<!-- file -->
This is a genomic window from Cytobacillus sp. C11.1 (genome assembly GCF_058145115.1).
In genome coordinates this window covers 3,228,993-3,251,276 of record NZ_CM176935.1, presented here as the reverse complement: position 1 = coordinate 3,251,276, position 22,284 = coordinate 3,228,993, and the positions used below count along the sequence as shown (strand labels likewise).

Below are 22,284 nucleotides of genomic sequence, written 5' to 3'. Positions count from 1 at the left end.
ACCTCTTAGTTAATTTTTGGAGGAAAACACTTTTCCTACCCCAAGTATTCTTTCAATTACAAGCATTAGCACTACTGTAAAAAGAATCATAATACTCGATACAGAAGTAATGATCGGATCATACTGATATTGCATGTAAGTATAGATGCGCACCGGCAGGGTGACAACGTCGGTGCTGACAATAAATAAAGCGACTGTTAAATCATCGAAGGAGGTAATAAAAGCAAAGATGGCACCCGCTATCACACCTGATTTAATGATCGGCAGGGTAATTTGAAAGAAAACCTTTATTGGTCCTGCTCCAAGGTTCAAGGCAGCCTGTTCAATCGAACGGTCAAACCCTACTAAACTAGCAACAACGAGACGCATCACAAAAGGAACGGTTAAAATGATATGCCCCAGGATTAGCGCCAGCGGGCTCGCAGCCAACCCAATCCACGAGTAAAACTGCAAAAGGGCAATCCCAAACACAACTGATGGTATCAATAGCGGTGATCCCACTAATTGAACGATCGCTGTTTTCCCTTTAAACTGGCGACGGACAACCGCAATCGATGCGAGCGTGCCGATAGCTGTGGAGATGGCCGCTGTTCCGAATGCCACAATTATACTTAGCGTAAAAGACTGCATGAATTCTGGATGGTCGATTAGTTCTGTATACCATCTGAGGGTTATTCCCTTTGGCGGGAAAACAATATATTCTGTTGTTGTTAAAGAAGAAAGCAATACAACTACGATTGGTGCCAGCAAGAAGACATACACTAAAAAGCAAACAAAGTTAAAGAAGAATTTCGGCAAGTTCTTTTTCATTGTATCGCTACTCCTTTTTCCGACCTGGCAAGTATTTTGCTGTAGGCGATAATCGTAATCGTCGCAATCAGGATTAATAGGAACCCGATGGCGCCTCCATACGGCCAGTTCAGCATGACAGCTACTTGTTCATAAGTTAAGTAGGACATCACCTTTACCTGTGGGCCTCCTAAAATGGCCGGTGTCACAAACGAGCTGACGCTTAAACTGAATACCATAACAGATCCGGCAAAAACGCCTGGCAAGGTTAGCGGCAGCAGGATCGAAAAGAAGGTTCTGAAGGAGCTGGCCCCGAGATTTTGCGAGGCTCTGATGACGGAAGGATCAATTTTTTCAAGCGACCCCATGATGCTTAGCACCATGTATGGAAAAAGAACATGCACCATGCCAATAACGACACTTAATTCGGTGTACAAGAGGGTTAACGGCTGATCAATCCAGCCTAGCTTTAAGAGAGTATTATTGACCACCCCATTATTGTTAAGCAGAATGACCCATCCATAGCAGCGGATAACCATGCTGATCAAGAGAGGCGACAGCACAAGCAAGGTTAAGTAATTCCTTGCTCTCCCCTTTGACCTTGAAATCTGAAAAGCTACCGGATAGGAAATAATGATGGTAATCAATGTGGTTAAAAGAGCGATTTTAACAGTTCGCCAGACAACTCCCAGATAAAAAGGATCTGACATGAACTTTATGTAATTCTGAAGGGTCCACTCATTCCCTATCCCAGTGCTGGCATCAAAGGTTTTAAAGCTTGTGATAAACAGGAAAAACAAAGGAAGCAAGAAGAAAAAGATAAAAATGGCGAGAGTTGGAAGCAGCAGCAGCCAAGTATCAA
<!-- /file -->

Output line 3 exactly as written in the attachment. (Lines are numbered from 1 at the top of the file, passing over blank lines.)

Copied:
Below are 22,284 nucleotides of genomic sequence, written 5' to 3'. Positions count from 1 at the left end.